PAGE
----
Knowledge Management for Production

Knowledge Management for Production

Marko Anzelak (Alpen-Adria-Universität Klagenfurt, Austria), Gabriele Frankl (Alpen-Adria-Universität Klagenfurt, Austria) and Heinrich C. Mayr (Alpen-Adria-Universität Klagenfurt, Austria)
DOI: 10.4018/978-1-60566-026-4.ch373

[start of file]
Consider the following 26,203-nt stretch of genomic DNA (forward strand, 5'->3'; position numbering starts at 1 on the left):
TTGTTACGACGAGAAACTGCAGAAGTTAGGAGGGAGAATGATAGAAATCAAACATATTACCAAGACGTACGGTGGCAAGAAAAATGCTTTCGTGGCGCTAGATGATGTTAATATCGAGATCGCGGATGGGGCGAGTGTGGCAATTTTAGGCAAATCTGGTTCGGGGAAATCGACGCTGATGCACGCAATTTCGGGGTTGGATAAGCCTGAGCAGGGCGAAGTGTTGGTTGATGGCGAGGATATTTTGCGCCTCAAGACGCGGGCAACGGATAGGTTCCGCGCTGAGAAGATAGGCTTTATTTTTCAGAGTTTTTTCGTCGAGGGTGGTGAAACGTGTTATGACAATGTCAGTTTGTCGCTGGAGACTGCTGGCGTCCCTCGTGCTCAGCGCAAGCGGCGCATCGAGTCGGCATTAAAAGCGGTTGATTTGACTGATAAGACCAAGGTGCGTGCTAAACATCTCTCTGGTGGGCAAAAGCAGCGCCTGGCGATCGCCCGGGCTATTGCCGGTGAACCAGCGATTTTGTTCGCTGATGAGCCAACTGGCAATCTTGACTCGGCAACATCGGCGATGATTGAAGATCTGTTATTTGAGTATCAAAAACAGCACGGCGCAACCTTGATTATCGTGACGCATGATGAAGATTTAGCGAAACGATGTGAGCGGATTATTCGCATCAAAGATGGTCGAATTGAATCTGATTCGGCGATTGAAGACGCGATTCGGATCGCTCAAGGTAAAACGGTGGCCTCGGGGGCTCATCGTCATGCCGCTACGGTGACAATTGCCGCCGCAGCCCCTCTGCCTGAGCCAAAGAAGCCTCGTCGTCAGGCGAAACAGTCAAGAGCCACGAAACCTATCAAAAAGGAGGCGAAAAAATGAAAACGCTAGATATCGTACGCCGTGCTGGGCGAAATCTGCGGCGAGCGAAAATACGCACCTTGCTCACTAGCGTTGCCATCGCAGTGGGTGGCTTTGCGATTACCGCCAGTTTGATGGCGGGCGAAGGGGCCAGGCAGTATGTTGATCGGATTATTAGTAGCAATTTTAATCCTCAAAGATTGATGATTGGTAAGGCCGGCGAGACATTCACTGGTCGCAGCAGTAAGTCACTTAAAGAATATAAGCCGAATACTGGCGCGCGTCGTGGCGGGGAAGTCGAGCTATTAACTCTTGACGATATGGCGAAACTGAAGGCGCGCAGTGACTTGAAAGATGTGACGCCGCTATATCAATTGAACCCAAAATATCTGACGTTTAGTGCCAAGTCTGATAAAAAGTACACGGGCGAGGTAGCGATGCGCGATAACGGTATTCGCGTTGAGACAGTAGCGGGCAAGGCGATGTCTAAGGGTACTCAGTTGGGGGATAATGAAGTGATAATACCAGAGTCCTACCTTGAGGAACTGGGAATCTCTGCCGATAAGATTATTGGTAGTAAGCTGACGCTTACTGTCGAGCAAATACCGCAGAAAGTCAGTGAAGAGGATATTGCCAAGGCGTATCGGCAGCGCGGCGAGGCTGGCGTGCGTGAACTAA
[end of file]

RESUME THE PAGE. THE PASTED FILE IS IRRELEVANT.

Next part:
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Knowledge is one of the key drivers of innovation and success in the modern, information-based society. Consequently, knowledge has to be “operated” and “managed,” which causes particular challenges due to the intangible nature of knowledge: “… it is fluid as well as formally structured; it is intuitive and therefore hard to capture in words or understand completely in logical terms. Knowledge exists within people, part and parcel of human complexity and unpredictability. ” (Davenport & Prusak, 1998, p. 5) Being held in minds, knowledge is not easily accessible and hence, not manageable in the usual sense. Nevertheless, knowledge management (KM) tries to establish appropriate processes of externalizing, internalizing, and applying the knowledge of people involved in a given environment. Within that context, the notion of knowledge has undergone various definition attempts and interpretations. From an economic and corporate perspective, knowledge was viewed as a commodity, like other products, to be packaged, archived, retrieved as needed, and sent across networks. An example of this approach is the “Wissenstreppe” (knowledge staircase), proposed by Klaus North (2002). This model proposes eight steps, each of which is linked to an instruction on how to reach the next step. The lowest level [1] consists of symbols. Combining these with rule-based syntax creates data [2], and the addition of semantics produces information [3]; information enriched by connectivity leads to knowledge [4]. Knowledge combined with applicability results in ability [5], which in combination with willing can be converted to behaviour [6]. Effective behaviour leads to competence [7]. Competences leading to a unique selling proposition (USP) create competitive advantage [8]. Knowledge became increasingly a decisive factor in competitive gain (e.g., Bryant, 2006), leading to an expanding demand for KM. However, manifold problems caused the failure of several KM initiatives, and led to the rediscovery of earlier approaches, such as that of Michael Polanyi (1973, 1985). Casselman and Samson (2005) extended the two types of knowledge, explicit knowledge and tacit knowing. Explicit knowledge can be represented by signs (symbols, text, and images), and thus stored electronically. As such, it is quite similar, or even might be seen as synonymous, to “information.” Tacit knowing is always tied to a subject, that is, to a mind, and therefore, cannot be stored in a technical system. Nonetheless, it is possible to initiate processes that lead to the generation, externalisation, internalisation, and thus, to the sharing of tacit knowing. Information technology (IT) is the natural enabler of managing explicit knowledge since it supports to store and handle signs: electronic content of any kind is easy to extend, rework, comment, structure, and complemented by metadata. These basic features of any document-based information management are strengthened in combination with standard or tailor-made KM Systems (KMS), like the one described in this chapter to support knowledge processes.